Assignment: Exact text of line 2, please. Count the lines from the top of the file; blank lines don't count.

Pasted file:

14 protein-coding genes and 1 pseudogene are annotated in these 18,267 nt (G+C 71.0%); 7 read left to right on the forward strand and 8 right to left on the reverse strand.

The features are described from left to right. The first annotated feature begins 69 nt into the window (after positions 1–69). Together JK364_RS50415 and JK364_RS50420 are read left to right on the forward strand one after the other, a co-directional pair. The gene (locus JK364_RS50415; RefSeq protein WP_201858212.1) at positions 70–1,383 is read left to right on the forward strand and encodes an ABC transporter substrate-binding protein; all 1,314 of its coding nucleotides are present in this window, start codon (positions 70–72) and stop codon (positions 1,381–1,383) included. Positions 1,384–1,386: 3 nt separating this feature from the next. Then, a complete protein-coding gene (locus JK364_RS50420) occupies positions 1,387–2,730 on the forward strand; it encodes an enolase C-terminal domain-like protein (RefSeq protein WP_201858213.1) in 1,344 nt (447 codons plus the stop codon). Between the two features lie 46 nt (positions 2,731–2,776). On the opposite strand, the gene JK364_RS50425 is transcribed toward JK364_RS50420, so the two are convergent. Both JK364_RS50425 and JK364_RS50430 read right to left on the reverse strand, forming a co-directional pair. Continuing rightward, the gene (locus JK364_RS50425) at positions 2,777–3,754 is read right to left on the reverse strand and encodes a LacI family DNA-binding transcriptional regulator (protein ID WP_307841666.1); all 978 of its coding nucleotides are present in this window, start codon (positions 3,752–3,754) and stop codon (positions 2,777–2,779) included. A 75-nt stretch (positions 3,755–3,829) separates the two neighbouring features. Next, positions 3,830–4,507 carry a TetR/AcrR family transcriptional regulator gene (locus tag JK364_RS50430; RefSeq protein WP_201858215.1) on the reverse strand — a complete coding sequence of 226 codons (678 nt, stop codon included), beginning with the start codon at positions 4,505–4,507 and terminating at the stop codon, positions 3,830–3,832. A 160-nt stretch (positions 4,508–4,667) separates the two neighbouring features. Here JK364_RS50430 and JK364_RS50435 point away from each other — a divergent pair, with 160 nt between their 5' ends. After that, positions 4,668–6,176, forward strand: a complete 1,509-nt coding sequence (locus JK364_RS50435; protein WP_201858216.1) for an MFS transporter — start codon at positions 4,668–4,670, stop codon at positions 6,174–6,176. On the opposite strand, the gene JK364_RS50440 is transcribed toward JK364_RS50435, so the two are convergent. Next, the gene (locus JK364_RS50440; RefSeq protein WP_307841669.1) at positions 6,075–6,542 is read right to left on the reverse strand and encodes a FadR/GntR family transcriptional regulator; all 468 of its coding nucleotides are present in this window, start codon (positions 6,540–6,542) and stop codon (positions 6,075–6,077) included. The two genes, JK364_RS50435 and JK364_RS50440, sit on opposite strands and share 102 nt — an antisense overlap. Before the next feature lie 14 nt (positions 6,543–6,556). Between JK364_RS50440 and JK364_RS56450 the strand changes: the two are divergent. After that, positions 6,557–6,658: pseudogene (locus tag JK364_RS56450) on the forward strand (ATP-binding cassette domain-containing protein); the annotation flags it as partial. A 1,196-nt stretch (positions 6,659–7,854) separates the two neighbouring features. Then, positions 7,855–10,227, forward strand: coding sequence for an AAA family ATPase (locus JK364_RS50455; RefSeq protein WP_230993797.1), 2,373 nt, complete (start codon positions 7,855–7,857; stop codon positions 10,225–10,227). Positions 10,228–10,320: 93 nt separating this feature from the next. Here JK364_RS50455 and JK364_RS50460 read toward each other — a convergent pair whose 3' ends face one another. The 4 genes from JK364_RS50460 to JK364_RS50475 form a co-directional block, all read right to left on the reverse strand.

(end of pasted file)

The features are described from left to right. The first annotated feature begins 69 nt into the window (after positions 1–69). Together JK364_RS50415 and JK364_RS50420 are read left to right on the forward strand one after the other, a co-directional pair. The gene (locus JK364_RS50415; RefSeq protein WP_201858212.1) at positions 70–1,383 is read left to right on the forward strand and encodes an ABC transporter substrate-binding protein; all 1,314 of its coding nucleotides are present in this window, start codon (positions 70–72) and stop codon (positions 1,381–1,383) included. Positions 1,384–1,386: 3 nt separating this feature from the next. Then, a complete protein-coding gene (locus JK364_RS50420) occupies positions 1,387–2,730 on the forward strand; it encodes an enolase C-terminal domain-like protein (RefSeq protein WP_201858213.1) in 1,344 nt (447 codons plus the stop codon). Between the two features lie 46 nt (positions 2,731–2,776). On the opposite strand, the gene JK364_RS50425 is transcribed toward JK364_RS50420, so the two are convergent. Both JK364_RS50425 and JK364_RS50430 read right to left on the reverse strand, forming a co-directional pair. Continuing rightward, the gene (locus JK364_RS50425) at positions 2,777–3,754 is read right to left on the reverse strand and encodes a LacI family DNA-binding transcriptional regulator (protein ID WP_307841666.1); all 978 of its coding nucleotides are present in this window, start codon (positions 3,752–3,754) and stop codon (positions 2,777–2,779) included. A 75-nt stretch (positions 3,755–3,829) separates the two neighbouring features. Next, positions 3,830–4,507 carry a TetR/AcrR family transcriptional regulator gene (locus tag JK364_RS50430; RefSeq protein WP_201858215.1) on the reverse strand — a complete coding sequence of 226 codons (678 nt, stop codon included), beginning with the start codon at positions 4,505–4,507 and terminating at the stop codon, positions 3,830–3,832. A 160-nt stretch (positions 4,508–4,667) separates the two neighbouring features. Here JK364_RS50430 and JK364_RS50435 point away from each other — a divergent pair, with 160 nt between their 5' ends. After that, positions 4,668–6,176, forward strand: a complete 1,509-nt coding sequence (locus JK364_RS50435; protein WP_201858216.1) for an MFS transporter — start codon at positions 4,668–4,670, stop codon at positions 6,174–6,176. On the opposite strand, the gene JK364_RS50440 is transcribed toward JK364_RS50435, so the two are convergent. Next, the gene (locus JK364_RS50440; RefSeq protein WP_307841669.1) at positions 6,075–6,542 is read right to left on the reverse strand and encodes a FadR/GntR family transcriptional regulator; all 468 of its coding nucleotides are present in this window, start codon (positions 6,540–6,542) and stop codon (positions 6,075–6,077) included. The two genes, JK364_RS50435 and JK364_RS50440, sit on opposite strands and share 102 nt — an antisense overlap. Before the next feature lie 14 nt (positions 6,543–6,556). Between JK364_RS50440 and JK364_RS56450 the strand changes: the two are divergent. After that, positions 6,557–6,658: pseudogene (locus tag JK364_RS56450) on the forward strand (ATP-binding cassette domain-containing protein); the annotation flags it as partial. A 1,196-nt stretch (positions 6,659–7,854) separates the two neighbouring features. Then, positions 7,855–10,227, forward strand: coding sequence for an AAA family ATPase (locus JK364_RS50455; RefSeq protein WP_230993797.1), 2,373 nt, complete (start codon positions 7,855–7,857; stop codon positions 10,225–10,227). Positions 10,228–10,320: 93 nt separating this feature from the next. Here JK364_RS50455 and JK364_RS50460 read toward each other — a convergent pair whose 3' ends face one another. The 4 genes from JK364_RS50460 to JK364_RS50475 form a co-directional block, all read right to left on the reverse strand.